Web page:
The Nazgûl were comprised of men who were originally "kings, sorcerers, and warriors of old". However, Tolkien describes the three Númenóreans who succumbed to Sauron's temptations as "great lords" (The Silmarillion). Even Herumor and Fuinur, two Númenóreans who lived after the Akallabêth, ie. after the death of the last King of Númenor, don't appear to have used kingly titles in exile - they are described as lords who hold sway over the Haradrim.

But I agree with you, it's conceivable that they could have styled themselves as kings in later years. If the Lord of the Nazgûl was one of these Númenóreans, then one of them certainly gets a (Witch-)kingly moniker, in the Third Age if not earlier.


Tolkien's exact phrasing might matter here: "Men proved easier to ensnare. Those who used the Nine Rings became mighty in their day, kings, sorcerers, and warriors of old. They obtained glory and great wealth, yet it turned to their undoing."

To me, that indicates that at least some of these Men (such as the future Witch-king) did not take such titles as "king" until after they made use of the power of the Rings. And it was with the Rings that some became powerful sorcerers, doubtless under the tutelage of Sauron. Of course, some or all of them had probably achieved some measure of greatness before they ever came under the thumb of Sauron. We do know of Khamul who was apparently a king of an Easterling people either before of after he was gifted with one of the Nine Rings.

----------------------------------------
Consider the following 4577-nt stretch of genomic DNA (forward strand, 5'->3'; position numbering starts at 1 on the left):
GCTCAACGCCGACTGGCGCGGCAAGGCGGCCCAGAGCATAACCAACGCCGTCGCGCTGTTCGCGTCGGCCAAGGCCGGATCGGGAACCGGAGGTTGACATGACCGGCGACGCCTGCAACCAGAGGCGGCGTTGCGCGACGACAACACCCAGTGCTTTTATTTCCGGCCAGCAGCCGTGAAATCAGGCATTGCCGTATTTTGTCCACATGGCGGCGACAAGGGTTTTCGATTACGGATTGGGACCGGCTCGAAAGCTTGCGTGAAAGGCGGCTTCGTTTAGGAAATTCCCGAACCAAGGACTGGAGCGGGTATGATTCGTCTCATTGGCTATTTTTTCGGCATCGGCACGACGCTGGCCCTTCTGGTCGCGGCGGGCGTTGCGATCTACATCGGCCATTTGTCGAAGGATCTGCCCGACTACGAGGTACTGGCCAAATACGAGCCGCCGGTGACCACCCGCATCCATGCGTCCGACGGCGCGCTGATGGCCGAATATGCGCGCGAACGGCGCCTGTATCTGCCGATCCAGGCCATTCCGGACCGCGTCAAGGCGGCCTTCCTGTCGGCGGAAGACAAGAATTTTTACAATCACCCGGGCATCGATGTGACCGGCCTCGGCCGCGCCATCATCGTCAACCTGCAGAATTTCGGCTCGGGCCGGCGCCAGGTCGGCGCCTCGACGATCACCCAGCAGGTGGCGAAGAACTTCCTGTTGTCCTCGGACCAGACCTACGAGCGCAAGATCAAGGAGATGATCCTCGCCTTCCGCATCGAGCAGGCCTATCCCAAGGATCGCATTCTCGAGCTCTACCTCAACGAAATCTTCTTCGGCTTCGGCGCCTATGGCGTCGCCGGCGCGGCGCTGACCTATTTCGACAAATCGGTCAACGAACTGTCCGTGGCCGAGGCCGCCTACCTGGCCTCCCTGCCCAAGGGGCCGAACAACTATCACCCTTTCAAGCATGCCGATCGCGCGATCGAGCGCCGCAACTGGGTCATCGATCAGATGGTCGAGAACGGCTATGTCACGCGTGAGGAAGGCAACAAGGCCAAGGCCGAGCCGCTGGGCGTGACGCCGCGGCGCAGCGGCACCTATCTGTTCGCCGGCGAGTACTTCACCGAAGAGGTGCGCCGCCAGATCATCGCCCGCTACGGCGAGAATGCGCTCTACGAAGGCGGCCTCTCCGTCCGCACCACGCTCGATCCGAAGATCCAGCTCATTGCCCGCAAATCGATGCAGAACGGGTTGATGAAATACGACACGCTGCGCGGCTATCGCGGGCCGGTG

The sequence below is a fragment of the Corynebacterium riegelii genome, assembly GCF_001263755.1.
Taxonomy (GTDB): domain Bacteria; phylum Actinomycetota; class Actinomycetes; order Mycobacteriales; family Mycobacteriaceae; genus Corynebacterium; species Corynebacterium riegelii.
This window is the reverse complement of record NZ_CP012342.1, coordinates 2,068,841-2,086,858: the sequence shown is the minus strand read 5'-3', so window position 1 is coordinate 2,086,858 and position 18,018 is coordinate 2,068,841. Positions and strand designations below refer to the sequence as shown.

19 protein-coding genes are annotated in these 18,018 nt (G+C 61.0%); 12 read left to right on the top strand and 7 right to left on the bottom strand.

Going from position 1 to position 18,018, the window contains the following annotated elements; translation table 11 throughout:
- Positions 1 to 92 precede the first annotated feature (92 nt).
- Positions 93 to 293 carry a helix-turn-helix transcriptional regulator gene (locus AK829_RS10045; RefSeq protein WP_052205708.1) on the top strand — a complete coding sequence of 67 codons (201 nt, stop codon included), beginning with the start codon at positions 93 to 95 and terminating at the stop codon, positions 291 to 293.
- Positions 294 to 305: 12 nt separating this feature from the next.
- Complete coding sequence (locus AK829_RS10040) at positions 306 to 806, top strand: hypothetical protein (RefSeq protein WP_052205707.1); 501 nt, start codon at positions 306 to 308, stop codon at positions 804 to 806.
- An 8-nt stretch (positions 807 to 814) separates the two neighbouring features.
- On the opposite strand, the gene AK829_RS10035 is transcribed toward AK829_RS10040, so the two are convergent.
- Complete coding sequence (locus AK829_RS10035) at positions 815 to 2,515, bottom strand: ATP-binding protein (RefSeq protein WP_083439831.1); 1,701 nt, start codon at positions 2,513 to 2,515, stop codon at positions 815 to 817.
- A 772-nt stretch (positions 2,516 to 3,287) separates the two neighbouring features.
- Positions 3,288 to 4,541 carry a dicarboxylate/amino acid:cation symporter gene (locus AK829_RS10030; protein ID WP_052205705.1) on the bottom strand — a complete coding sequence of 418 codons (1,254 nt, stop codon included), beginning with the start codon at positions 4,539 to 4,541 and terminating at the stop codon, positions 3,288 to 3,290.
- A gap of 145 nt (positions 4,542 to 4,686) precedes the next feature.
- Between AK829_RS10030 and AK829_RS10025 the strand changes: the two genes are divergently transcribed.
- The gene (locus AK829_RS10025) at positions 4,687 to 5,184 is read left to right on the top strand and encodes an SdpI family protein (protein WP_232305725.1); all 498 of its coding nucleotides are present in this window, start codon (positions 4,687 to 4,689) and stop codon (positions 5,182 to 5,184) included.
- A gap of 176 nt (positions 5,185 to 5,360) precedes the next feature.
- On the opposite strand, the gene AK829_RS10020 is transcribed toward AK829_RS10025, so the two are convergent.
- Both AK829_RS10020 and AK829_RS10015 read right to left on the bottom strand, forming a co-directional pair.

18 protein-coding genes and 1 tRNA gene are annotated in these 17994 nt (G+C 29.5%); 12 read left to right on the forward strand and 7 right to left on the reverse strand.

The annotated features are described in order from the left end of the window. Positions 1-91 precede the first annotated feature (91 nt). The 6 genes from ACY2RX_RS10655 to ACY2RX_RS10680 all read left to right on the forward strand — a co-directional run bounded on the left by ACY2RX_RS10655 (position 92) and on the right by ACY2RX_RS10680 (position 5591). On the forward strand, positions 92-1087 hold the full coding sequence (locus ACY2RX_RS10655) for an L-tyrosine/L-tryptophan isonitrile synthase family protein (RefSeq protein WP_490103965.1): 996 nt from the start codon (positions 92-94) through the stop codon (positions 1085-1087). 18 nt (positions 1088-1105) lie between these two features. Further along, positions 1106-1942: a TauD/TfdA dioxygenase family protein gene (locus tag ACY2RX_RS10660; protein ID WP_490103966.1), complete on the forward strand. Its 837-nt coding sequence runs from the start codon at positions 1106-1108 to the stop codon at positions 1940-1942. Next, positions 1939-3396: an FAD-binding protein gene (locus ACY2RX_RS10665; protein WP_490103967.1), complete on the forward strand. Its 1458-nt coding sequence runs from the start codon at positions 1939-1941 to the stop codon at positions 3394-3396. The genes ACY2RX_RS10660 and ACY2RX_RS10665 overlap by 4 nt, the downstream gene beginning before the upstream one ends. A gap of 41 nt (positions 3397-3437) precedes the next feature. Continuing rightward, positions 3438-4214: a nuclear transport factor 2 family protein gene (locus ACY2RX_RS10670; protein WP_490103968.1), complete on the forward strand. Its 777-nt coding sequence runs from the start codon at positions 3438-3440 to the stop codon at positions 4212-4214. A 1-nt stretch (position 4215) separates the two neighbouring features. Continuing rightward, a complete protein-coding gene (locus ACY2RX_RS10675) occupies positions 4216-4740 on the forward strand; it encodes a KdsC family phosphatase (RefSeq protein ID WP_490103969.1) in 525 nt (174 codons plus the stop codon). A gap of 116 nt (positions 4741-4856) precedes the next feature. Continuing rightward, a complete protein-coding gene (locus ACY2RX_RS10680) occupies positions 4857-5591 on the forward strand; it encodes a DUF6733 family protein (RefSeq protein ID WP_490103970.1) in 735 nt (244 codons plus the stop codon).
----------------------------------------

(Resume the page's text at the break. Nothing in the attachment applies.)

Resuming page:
#FidelityToTolkien
#ChallengeExpectations

(This post was edited by Otaku-sempai on Jan 28, 8:06pm)


Felagund
Rohan


Jan 28, 10:11pm

Post #34 of 36 (322 views)
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some digging [In reply to] Can't Post

I don't reckon I'd appreciated the nuance in that passage before, regarding what these Men "became", as opposed to what they may have been originally - many thanks for pointing it out!

I had a look at the pre-Silmarillion version of it (as published The Return of the Shadow) and did some cross-referencing with some of Tolkien's letters and, naturally, contradictions abound. The original version reverses the order, so to speak, so that it's the "kings, warriors and wizards" [not sorcerers, first time round] who 'become' the Ringwraiths. And then we get this from Letter 156 (November 1954):


Quote